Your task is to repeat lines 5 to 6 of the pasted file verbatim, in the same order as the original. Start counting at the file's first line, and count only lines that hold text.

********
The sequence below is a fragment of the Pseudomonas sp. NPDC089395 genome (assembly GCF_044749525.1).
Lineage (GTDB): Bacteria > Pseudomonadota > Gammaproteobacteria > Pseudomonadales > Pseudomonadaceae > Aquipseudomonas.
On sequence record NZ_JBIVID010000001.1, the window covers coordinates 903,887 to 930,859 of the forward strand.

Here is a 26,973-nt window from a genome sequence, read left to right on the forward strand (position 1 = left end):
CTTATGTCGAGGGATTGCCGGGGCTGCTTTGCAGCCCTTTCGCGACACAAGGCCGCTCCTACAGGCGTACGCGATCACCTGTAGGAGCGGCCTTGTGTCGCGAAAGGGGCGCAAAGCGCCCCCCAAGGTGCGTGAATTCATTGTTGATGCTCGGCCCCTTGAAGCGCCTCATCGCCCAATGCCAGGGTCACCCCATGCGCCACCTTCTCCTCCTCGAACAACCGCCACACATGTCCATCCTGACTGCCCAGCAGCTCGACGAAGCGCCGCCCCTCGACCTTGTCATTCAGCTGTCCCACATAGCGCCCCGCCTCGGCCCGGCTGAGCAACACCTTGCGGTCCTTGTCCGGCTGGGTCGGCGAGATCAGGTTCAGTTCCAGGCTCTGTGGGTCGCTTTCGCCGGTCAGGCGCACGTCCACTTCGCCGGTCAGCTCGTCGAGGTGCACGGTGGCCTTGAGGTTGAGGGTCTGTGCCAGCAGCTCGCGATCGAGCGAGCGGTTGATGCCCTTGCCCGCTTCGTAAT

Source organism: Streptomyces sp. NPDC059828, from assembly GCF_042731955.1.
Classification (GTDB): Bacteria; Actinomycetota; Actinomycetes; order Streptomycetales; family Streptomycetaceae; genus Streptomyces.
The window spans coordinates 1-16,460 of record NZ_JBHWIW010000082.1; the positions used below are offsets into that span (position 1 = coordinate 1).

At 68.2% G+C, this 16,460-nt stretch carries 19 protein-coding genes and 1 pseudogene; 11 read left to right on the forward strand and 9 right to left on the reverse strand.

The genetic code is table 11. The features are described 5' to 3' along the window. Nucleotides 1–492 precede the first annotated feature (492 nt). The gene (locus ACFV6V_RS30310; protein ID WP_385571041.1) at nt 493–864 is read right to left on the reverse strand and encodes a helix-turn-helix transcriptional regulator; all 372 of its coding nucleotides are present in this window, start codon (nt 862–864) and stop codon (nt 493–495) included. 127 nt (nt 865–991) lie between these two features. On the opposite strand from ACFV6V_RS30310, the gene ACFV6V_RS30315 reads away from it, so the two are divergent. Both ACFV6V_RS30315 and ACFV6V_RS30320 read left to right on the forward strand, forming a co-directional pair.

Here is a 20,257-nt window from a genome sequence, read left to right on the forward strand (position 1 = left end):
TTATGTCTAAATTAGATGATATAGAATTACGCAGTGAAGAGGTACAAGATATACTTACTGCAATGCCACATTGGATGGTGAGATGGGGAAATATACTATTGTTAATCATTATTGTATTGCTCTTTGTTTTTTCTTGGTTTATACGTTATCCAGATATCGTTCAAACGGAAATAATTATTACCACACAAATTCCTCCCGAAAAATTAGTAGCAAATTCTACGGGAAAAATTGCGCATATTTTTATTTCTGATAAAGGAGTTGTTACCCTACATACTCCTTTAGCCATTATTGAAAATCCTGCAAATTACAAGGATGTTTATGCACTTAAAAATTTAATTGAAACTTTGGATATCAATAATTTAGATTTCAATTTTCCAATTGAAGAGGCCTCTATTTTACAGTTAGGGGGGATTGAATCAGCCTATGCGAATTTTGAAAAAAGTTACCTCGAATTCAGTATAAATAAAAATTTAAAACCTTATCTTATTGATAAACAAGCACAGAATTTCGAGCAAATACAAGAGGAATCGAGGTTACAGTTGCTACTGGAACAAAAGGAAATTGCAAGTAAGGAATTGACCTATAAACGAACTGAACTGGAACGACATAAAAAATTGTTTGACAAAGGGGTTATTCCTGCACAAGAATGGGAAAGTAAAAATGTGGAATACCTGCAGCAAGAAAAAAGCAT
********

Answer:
CTTATGTCGAGGGATTGCCGGGGCTGCTTTGCAGCCCTTTCGCGACACAAGGCCGCTCCTACAGGCGTACGCGATCACCTGTAGGAGCGGCCTTGTGTCGCGAAAGGGGCGCAAAGCGCCCCCCAAGGTGCGTGAATTCATTGTTGATGCTCGGCCCCTTGAAGCGCCTCATCGCCCAATGCCAGGGTCACCCCATGCGCCACCTTCTCCTCCTCGAACAACCGCCACACATGTCCATCCTGACTGCCCAGCAGCTCGACGAAGCGCCGCCCCTCGACCTTGTCATTCAGCTGTCCCACATAGCGCCCCGCCTCGGCCCGGCTGAGCAACACCTTGCGGTCCTTGTCCGGCTGGGTCGGCGAGATCAGGTTCAGTTCCAGGCTCTGTGGGTCGCTTTCGCCGGTCAGGCGCACGTCCACTTCGCCGGTCAGCTCGTCGAGGTGCACGGTGGCCTTGAGGTTGAGGGTCTGTGCCAGCAGCTCGCGATCGAGCGAGCGGTTGATGCCCTTGCCCGCTTCGTAAT

Source organism: Streptomyces sp. NPDC059828, from assembly GCF_042731955.1.